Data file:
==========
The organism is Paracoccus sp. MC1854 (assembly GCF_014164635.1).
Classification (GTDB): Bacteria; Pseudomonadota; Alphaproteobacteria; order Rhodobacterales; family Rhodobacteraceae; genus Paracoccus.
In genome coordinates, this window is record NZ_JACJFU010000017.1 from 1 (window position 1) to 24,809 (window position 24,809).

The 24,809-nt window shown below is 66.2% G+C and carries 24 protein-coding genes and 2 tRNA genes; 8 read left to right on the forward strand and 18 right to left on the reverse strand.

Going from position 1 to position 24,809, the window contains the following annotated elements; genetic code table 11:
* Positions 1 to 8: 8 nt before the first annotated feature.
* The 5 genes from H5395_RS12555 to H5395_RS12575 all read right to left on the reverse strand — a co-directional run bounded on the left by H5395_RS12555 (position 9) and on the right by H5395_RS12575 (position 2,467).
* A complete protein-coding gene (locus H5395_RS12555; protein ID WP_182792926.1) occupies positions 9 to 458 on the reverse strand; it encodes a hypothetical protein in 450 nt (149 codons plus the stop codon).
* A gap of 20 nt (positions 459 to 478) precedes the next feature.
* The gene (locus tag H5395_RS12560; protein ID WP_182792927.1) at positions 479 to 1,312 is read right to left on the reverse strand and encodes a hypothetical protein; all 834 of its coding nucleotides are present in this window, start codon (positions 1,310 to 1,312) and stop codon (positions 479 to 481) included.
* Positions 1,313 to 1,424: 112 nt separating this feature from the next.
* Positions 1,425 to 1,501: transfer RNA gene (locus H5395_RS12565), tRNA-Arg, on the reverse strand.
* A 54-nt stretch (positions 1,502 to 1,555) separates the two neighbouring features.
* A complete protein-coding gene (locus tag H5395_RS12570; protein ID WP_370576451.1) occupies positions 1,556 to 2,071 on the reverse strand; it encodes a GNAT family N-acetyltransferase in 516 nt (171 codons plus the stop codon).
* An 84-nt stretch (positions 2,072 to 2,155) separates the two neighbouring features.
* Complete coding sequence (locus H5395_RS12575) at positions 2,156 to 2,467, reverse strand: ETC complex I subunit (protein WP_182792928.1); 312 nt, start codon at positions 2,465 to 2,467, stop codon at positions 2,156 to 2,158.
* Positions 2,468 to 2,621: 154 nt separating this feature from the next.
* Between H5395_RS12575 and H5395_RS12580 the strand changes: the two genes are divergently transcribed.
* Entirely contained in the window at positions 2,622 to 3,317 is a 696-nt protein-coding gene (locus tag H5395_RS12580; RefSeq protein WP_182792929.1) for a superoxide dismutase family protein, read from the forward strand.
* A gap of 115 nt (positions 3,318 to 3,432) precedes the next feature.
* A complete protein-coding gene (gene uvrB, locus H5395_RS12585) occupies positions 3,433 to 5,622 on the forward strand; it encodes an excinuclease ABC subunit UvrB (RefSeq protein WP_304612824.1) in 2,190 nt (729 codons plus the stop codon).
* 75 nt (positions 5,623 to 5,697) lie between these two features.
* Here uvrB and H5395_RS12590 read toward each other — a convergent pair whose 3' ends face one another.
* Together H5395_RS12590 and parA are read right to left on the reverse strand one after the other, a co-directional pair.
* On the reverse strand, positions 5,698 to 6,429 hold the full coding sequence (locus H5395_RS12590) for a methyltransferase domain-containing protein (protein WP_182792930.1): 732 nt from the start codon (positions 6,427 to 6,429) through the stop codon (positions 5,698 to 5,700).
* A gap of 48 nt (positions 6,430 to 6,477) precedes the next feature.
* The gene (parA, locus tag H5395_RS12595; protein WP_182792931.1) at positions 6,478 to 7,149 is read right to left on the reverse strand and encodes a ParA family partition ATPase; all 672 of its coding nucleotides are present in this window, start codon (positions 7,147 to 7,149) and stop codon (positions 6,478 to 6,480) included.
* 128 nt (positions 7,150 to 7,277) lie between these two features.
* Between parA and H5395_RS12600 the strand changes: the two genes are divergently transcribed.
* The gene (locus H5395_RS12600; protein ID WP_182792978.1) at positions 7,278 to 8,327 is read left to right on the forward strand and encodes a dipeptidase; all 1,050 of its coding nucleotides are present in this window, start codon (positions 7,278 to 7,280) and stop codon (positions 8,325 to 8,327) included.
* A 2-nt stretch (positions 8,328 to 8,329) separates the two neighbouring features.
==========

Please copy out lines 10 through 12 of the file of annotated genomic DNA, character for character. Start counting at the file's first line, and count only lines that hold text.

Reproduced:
* The gene (locus tag H5395_RS12560; protein ID WP_182792927.1) at positions 479 to 1,312 is read right to left on the reverse strand and encodes a hypothetical protein; all 834 of its coding nucleotides are present in this window, start codon (positions 1,310 to 1,312) and stop codon (positions 479 to 481) included.
* Positions 1,313 to 1,424: 112 nt separating this feature from the next.
* Positions 1,425 to 1,501: transfer RNA gene (locus H5395_RS12565), tRNA-Arg, on the reverse strand.